India and Australia strengthen military ties with reduced tension in South China Sea

The deals were announced after a virtual summit between Australian prime ministers Scott Morrison and India Narendra Modi.

“India is thoroughly and rapidly connected to strengthening its relations with Australia. This is important not only for our two countries, but also for the Indo-Pacific region and the whole world.” Said.

“We are committed to an open, inclusive, prosperous Indo-Pacific, and India’s role in that region, in our region, will be critical in the coming years,” Morrison said.

The new pact, known as the Australia-India Mutual Logistics Support Arrangement and the Defense Science and Technology Implementation Arrangement, is the rise of military tensions in the Indo-Pacific region, which includes the South China Sea, where China strengthens its positions. on controversial islands.

In a joint post-summit statement, it was announced that both countries “shared the vision of a free, open, inclusive and rule-based Indo-Pacific region to support the freedom of navigation, extreme flight and peaceful and cooperative use of the seas”.

Indian Prime Minister Narendra Modi speaks at a virtual meeting with Australian Prime Minister Scott Morrison, in New Delhi, India on Thursday, June 4, 2020.

The agreements promise to deepen military integration through more complex exercises to the two countries, giving them access to each other’s bases for logistical support.

South China Sea

China claims almost all of the 1.3 million square miles of the South China Sea on its own, despite other demanders with borders much closer to controversial waters. In 2016, a court in The Hague told China that it had no legal basis to claim historical rights to the vast majority of the South China Sea.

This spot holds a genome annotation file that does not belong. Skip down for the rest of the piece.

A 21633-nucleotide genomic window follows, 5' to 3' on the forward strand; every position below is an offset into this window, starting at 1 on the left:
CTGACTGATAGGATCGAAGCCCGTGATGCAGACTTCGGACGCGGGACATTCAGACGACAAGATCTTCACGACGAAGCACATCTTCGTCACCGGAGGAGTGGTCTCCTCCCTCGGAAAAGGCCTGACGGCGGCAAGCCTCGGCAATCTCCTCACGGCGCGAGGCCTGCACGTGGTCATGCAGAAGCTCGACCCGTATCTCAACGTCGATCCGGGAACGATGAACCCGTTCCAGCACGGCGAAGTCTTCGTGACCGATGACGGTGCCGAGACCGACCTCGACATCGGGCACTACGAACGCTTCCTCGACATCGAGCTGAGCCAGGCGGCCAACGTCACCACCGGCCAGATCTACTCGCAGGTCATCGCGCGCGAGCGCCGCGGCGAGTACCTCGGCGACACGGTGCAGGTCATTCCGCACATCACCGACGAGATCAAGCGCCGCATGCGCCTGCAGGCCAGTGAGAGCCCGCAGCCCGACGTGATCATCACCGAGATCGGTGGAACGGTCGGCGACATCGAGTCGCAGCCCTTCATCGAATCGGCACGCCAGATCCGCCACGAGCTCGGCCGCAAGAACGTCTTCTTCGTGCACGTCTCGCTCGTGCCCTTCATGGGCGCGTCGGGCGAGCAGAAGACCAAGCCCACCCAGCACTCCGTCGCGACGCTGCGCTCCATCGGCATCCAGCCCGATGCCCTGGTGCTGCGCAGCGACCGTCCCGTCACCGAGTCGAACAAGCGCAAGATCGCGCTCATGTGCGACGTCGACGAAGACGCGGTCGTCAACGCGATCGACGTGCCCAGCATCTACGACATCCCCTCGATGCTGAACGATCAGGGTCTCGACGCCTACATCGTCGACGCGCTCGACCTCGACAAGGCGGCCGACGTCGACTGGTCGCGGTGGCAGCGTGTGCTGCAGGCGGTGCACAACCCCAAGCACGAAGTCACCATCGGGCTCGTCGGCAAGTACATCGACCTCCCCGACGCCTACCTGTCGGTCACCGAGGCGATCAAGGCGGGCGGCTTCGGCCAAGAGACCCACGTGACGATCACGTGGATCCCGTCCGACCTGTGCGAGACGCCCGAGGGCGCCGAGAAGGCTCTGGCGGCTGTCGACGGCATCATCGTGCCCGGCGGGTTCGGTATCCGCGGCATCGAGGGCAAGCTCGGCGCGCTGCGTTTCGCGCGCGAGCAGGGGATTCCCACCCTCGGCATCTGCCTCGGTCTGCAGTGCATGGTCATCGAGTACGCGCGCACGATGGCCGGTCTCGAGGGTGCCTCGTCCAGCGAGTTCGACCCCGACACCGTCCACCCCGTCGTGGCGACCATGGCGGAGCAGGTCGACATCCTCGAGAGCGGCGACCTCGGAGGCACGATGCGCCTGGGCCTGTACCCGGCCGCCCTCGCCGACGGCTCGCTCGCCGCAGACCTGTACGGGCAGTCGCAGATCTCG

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According to the Lowy Institute, Australia has had long-standing security ties with the United States and has been in the South China Sea for a long time and has been conducting airborne patrols since 1980.

Australian warships also regularly visit the area, including participating in exercises with US warships in April.

Last year, Indian warships joined the US, Japanese, and Philippine naval vessels in the South China Sea crossing.

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Meanwhile, India is increasing defense co-operation with the United States, including annual Malabar naval exercises that bring together the U.S. and Indian troops with the Japanese Self Defense Forces.

Australian High Commissioner Barry O’Farrell said in an interview last month that Canberra would be willing to participate in Malabar exercises, but no invitations were extended.

Tensions continued to rise on the India-China border in the Himalaya Mountains, Thursday’s signature.

Indian Defense Minister Rajnath Singh said on Tuesday “a significant number” Chinese troops moved to Actual Control Line separates the two countries.

Last month, an aggressive cross-border conflict between the Chinese and Indian forces resulted in minor injuries in the troops. The incident has been followed up in recent weeks with unverified reports of tensions in the mountainous area, but neither side accepted anything unusual.

CNN’s Angus Watson, Rishabh Madhavendra and Ben Westcott contributed to this report.

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